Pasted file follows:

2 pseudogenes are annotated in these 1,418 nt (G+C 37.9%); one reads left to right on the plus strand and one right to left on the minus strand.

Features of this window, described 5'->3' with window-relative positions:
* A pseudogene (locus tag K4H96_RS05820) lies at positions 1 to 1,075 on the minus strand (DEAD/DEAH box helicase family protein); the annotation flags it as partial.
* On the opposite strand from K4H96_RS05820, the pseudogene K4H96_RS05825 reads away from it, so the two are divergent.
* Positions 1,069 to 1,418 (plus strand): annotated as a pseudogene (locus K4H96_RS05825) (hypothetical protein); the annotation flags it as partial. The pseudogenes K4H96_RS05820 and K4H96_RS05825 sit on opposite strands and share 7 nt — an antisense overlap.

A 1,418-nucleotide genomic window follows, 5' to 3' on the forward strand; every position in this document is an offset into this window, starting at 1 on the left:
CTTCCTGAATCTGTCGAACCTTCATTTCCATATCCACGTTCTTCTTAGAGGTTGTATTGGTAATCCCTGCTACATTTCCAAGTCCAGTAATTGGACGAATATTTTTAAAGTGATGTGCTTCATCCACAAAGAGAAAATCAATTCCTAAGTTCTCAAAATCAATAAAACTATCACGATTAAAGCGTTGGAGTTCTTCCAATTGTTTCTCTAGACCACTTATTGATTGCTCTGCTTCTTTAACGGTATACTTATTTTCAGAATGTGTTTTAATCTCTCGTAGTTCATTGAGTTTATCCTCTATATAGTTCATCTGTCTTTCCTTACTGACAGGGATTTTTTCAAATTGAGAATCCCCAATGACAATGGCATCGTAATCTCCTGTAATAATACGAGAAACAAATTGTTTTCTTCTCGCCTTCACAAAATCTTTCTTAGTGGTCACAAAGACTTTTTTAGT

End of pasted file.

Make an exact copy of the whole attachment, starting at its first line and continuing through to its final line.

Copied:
2 pseudogenes are annotated in these 1,418 nt (G+C 37.9%); one reads left to right on the plus strand and one right to left on the minus strand.

Features of this window, described 5'->3' with window-relative positions:
* A pseudogene (locus tag K4H96_RS05820) lies at positions 1 to 1,075 on the minus strand (DEAD/DEAH box helicase family protein); the annotation flags it as partial.
* On the opposite strand from K4H96_RS05820, the pseudogene K4H96_RS05825 reads away from it, so the two are divergent.
* Positions 1,069 to 1,418 (plus strand): annotated as a pseudogene (locus K4H96_RS05825) (hypothetical protein); the annotation flags it as partial. The pseudogenes K4H96_RS05820 and K4H96_RS05825 sit on opposite strands and share 7 nt — an antisense overlap.

A 1,418-nucleotide genomic window follows, 5' to 3' on the forward strand; every position in this document is an offset into this window, starting at 1 on the left:
CTTCCTGAATCTGTCGAACCTTCATTTCCATATCCACGTTCTTCTTAGAGGTTGTATTGGTAATCCCTGCTACATTTCCAAGTCCAGTAATTGGACGAATATTTTTAAAGTGATGTGCTTCATCCACAAAGAGAAAATCAATTCCTAAGTTCTCAAAATCAATAAAACTATCACGATTAAAGCGTTGGAGTTCTTCCAATTGTTTCTCTAGACCACTTATTGATTGCTCTGCTTCTTTAACGGTATACTTATTTTCAGAATGTGTTTTAATCTCTCGTAGTTCATTGAGTTTATCCTCTATATAGTTCATCTGTCTTTCCTTACTGACAGGGATTTTTTCAAATTGAGAATCCCCAATGACAATGGCATCGTAATCTCCTGTAATAATACGAGAAACAAATTGTTTTCTTCTCGCCTTCACAAAATCTTTCTTAGTGGTCACAAAGACTTTTTTAGT